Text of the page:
Artificial Intelligence Police Department is a Twin-Stick Shooter from Blazing Badger that puts players into the role of quite literally blasting anything and everything that crosses into their realm of protection. With various upgrades and challenges to be had there’s no shortage to the level of destruction to be wrought onto the invaders.
Not wasting any time in order to get into the swing of things, AIPD starts players right off four difficulty levels depending on how hardcore you think you can be as a member of your Precinct in order to blast rogue AIs from cyberspace. Unfortunately compared to how many modes are visually displayed there are only two actual modes to be had when it is all boiled down to its core concept.
The first, and regular mode, is essentially a classic stage based experience with a twist. Presented to the player after a stage has been cleared, a choice must be made between two selections in order to continue. These choices are really challenges that must be selected in which generally make your officer’s day that much “better”. Better, faster, stronger enemies, ones with shields, others that leave explosives on their departure, and some that are plain mean and leave giant explosives that must be disarmed before they go off or the result really isn’t pleasant. As each one of these is permanently in effect until the famed Game Over screen once chosen, there are more and more things to worry about if survival is indeed in your future.
The second mode type is one in which custom versions can be created. Essentially these modes take each of the challenge possibilities and sets them permanently into the gameplay for the duration of your survival. Preset alongside the standard mode for immediate starting are three custom modes from the developers. Each mode type clearly explains what has been set in stone so a player can decide if it’s right for them or not. In a second row are open slots for a player’s own custom insanities which can be set with as much or as little as needed. When it all comes down to it though however, there is only really one type of game mode which is surviving the onslaught of enemies Twin-Stick style to make it as far as possible to hopefully reach the top of the provided leaderboards.
With only one real mode of gameplay however, the gameplay itself is solid. Controls are very responsive when moving around what is essentially an arena in which enemies will be coming in from every direction and a good portion of the time directly at you and not simply fly by. This is where members of the AIPD get to show off their own fangs. Ships have an interesting design in which there are two selections that must be done before heading out. The first is the weapon loadout which will start with nothing more than a single possibility until others are locked by acquiring points that come from the final scores. Accompanying the weapons are system types that aid the craft such as better cooling systems, using power ups automatically on pickup, or making certain power ups last longer. Various combinations can be done between these two options to aid in a particular player’s play style.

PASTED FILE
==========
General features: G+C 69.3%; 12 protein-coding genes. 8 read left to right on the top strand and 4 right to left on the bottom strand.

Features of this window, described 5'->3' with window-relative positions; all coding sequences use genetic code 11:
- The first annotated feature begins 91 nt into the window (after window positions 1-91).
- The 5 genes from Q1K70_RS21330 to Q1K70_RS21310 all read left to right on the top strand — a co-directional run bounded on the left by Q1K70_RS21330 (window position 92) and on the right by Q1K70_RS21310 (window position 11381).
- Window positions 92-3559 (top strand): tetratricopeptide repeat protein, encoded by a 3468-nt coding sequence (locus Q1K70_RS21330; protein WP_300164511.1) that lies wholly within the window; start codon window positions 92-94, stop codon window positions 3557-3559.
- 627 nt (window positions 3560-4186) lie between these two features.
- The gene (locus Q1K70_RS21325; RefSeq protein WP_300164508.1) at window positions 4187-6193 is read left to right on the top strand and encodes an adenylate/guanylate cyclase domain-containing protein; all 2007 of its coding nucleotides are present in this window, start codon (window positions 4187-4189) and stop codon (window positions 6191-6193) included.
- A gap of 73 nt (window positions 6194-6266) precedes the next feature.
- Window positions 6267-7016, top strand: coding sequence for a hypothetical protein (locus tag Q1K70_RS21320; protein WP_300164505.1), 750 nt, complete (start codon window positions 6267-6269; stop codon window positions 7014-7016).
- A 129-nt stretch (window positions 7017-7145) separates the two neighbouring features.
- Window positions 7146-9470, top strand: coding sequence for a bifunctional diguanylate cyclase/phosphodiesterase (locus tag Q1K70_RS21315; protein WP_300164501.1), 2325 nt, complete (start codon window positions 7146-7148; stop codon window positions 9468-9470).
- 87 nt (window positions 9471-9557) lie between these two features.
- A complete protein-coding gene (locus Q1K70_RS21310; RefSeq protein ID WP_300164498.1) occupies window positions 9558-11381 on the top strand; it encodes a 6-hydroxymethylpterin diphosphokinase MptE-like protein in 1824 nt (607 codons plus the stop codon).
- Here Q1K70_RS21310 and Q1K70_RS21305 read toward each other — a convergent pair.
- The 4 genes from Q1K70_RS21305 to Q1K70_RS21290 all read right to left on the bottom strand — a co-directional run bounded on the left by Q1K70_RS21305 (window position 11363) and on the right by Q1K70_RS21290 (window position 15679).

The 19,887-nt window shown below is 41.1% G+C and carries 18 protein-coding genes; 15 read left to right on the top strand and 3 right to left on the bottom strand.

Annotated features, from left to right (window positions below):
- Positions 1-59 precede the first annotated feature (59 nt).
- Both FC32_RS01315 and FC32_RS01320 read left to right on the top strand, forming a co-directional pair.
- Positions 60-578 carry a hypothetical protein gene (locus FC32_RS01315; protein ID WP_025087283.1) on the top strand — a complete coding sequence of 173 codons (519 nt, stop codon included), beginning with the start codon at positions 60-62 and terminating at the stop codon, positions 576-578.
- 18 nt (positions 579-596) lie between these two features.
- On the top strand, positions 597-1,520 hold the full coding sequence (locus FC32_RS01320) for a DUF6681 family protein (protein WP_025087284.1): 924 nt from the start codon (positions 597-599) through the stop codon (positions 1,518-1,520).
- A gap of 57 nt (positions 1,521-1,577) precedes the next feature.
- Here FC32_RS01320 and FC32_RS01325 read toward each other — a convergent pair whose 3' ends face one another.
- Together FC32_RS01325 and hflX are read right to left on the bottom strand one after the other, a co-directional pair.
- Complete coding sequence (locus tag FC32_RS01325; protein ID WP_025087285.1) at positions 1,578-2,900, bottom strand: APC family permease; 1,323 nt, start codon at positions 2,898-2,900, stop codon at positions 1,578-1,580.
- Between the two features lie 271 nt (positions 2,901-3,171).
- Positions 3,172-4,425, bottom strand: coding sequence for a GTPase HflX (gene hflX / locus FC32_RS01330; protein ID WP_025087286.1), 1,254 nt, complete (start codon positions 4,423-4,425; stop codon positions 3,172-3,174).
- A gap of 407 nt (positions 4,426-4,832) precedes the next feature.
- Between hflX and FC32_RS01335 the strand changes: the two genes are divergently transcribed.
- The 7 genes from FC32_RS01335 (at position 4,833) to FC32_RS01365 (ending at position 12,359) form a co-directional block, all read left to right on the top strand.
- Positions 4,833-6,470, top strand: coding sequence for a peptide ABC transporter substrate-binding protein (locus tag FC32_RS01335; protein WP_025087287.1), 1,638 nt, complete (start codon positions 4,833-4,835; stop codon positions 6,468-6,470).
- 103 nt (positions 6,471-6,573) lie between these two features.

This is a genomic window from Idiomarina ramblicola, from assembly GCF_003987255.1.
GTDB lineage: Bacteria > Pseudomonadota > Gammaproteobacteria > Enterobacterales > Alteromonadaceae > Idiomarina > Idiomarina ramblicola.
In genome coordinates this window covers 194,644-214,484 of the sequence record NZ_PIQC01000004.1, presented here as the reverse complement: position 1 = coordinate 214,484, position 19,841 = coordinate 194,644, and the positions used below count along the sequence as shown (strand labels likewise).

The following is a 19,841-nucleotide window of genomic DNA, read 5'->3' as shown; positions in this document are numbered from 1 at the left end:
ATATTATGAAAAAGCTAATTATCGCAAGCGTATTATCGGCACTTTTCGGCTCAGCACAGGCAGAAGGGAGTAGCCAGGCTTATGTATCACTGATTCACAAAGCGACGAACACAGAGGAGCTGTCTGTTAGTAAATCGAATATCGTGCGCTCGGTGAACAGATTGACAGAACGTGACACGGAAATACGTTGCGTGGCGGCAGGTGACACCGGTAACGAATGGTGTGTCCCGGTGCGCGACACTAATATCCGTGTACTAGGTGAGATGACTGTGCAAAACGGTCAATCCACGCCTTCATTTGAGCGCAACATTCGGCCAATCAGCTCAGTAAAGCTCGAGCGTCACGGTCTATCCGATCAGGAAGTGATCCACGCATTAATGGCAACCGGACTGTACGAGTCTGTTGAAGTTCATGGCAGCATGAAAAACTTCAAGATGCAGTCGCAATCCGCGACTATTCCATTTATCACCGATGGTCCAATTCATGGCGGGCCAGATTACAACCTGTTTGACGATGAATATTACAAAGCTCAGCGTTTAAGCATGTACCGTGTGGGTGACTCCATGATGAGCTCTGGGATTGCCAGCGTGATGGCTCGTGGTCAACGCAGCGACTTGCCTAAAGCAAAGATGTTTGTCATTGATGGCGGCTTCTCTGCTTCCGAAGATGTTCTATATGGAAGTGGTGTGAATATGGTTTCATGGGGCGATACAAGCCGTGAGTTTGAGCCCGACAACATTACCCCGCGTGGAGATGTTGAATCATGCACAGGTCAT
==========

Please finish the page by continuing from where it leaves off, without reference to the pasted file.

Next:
While overheating weapons are nothing new, AIPD has a different take on how it is handled which was intriguing to say the least. Once weapon systems overheat there is a discharge that is ejected from the craft which will detonate several second after. If the craft is too close to the detonation then it will take damage and the only person to blame lies within yourself as you let your systems overheat and you didn’t fast enough to clear the blast zone. Unfortunately this explosion does not damage enemies and therefore can not be used as an interesting form of tactic which would have been preferable. Unfortunately on top of the explosion unfortunately not claiming the enemies which would otherwise have been toasted, if any allies are close then they too will take damage which both / multiple parties will not be happy about.
Up to four players can enter together in order to fight against the Rogue AIs that you are being sent out to face off against. Coop works rather well with the size of the screen increasing depending upon the amount of space that is being put between the players. In a surprising design choice however, while each craft has its health bar displayed, they are linked together meaning that regardless of who takes a hit, everyone takes a hit. This increases the difficulty especially if there is a substantial difference in skill but it also sadly removes the bragging rights of lasting all that much longer than any of your opponents.
AIPD contains some rather solid gameplay elements but sadly other than “different survival modes” which all use the same base there isn’t that much else to do. While there are plenty of challenge options that can be set, AIPD is static in what it offers. If this is enough for someone then by all means go nuts and claim the top of the leaderboards for your own. For players looking for more variety then this may not quite be the Precinct for you.
Twin Stick Shooter
Article by Pierre-Yves